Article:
The historic preservation requirement of section 170(h)(4)(A)(iv) is met by showing the preservation of a "historically important land area" or "certified historic structure." Mr. Herman argues in the alternative that limiting the development of the apartment building on the Fifth Avenue property preserves either (i) a "certified historic structure", i.e., the apartment building, or (ii) a "historically important land area", i.e., the underlying property. Mr. Herman also argues that even if the conservation easement does not restrict the alteration or demolition of the apartment building, a restriction on "air rights" or "unused development rights" above that building is sufficient in and of itself to preserve the apartment building or the underlying land for purposes of section 170(h)(4)(A)(iv).

A. Preservation of a Certified Historic Structure

The apartment building on the Fifth Avenue property is a "certified historic structure" within the meaning of section 170(h)(4)(B)(ii) because it was certified as such by the Secretary of the Interior through the NPS in response to Mr. Herman's request on August 27, 2003. Therefore, if the conservation easement at issue did in fact have the purpose of preserving the apartment building as a "certified historic structure", it would have been contributed "exclusively for conservation purposes" and Mr. Herman would be entitled to a deduction under section 170(a)(1). As a result, the determinative question is whether the conservation easement did in fact have the purpose of "preserv[ing]" the "structure" of the apartment building.

1. Provisions of the Easement

The conservation easement restricts the development of 10,000 unspecified square feet of Mr. Herman's unused development rights over the apartment building on the Fifth Avenue property. The Covenant, which created the conservation easement, states that the donation of 10,000 square feet of the unused development rights "will assist in preserving and maintaining the Property and its architectural, historic and cultural features for the benefit of the people of the City of New York, the State of New York and the United States of America". However, by its own terms, the Covenant merely restricts the development of 10,000 square feet of the unused development rights over the existing apartment building. It does not preclude Mr. Herman, Windsor, or subsequent purchasers of the Fifth Avenue property from altering or even demolishing that existing building.

"[A] deduction will not be allowed if the contribution would accomplish one of the enumerated conservation purposes but would permit the destruction of other significant conservation interests." Sec. 1.170A-14(e)(2), Income Tax Regs. Assuming arguendo that limiting the development of the apartment building by 10,000 square feet does, in some way, preserve that building, the Covenant does not preclude the possibility that the building may be altered or even demolished. This allowance permits the destruction of what is clearly the most significant conservation purpose in the instant case -- preserving the apartment building that was determined to be a "certified historic structure" by the NPS.

2. Mr. Herman's Contentions

Mr. Herman contends that this analysis is flawed, because he, Windsor, and subsequent purchasers are restricted from altering or demolishing the apartment building under the terms of the Covenant and local law. Mr. Herman points to paragraph 16 of the Covenant, where Windsor, as the Confirming Party, agreed "that it will not take any action that is inconsistent with the Restrictive Covenant". He argues that demolishing the apartment building would be inconsistent with the stated purpose of the Covenant to "assist in preserving and maintaining the Property", which includes the apartment building.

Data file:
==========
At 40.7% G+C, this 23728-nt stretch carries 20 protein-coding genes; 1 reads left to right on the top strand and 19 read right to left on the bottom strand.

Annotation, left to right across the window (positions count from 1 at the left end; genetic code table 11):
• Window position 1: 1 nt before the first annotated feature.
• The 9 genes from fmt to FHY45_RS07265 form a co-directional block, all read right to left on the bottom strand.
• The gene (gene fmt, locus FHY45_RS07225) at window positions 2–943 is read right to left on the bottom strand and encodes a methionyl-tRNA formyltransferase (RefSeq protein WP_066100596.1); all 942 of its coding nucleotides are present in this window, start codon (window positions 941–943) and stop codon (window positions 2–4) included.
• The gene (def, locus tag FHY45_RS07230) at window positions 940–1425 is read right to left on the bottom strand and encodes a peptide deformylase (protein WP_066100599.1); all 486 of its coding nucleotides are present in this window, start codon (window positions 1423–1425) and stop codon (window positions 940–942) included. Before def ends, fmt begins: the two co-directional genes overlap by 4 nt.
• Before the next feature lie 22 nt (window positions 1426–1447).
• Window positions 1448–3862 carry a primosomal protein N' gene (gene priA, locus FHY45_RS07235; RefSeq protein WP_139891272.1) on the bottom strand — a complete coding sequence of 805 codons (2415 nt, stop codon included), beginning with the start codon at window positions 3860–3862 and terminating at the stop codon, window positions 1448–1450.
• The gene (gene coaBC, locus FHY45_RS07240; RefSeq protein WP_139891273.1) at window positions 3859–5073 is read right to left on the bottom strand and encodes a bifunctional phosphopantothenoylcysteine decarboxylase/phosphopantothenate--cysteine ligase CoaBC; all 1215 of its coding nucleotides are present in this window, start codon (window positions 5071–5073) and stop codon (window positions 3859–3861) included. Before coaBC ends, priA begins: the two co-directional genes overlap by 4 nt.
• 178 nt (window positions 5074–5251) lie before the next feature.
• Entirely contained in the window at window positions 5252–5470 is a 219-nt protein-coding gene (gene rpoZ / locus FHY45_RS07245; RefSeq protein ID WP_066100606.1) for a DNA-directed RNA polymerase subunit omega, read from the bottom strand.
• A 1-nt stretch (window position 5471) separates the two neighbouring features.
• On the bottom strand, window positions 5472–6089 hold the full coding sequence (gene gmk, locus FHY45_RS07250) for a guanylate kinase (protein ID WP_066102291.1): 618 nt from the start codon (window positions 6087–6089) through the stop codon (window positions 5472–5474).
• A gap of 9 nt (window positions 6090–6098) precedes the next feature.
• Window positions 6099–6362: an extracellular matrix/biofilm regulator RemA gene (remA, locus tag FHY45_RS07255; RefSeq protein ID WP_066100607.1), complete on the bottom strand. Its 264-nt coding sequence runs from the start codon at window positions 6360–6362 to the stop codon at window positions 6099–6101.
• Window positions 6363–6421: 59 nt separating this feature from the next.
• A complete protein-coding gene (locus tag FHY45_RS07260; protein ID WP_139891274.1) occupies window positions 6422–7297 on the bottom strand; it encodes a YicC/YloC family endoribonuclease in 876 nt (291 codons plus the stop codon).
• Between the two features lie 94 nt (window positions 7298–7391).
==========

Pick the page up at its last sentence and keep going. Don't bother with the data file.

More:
Mr. Herman further argues that the appraisal report he commissioned from Jefferson & Lee Appraisals, Inc., including an attached drawing which illustrates a hypothetical expansion of the apartment building after the donation of the conservation easement, is incorporated in the Covenant by reference, because it was mentioned in the eleventh "WHEREAS" clause:

WHEREAS, the Property's conservation and preservation values will be documented in the appraisal report of Jefferson Lee Appraisals, Inc., Pittsburgh, Pennsylvania (the "Baseline Documentation"), which will be incorporated herein by reference * * *.

He contends that the attached drawing illustrates the only permissible development of the apartment building after the donation of the conservation easement, and prevents him, Windsor, and subsequent purchasers from altering the building in a manner that is inconsistent with the attached drawing. Therefore, he argues, the only permissible alteration to the building would be the hypothetical expansion depicted in the drawing, i.e., to increase the height of the apartment building to thirteen stories, with the same number of stories at both the front and the rear. He correctly notes that this particular alteration would raise the apartment building's height to that of the other buildings on either side of it and heal its current "chipped tooth" appearance, arguably increasing the building's aesthetic and historical value.

However, Mr. Herman's contentions lack merit.

a. Any Commitment To Preserve the Structure Under the Covenant Is Made by Windsor.

Paragraph 16 of the Covenant, on which Mr. Herman heavily relies, reflects undertakings by Windsor, not by Mr. Herman. Any preservation that results from Windsor's undertakings under this paragraph is not by way of a contribution from Mr. Herman and could not entitle him to the charitable contribution deduction that he claimed. Moreover, paragraph 16 merely provides that Windsor "will not take any action that is inconsistent with the Restrictive Covenant". That is, paragraph 16 arguably obliges Windsor to honor restrictions that are provided elsewhere in the Covenant and does not itself define what those restrictions are.4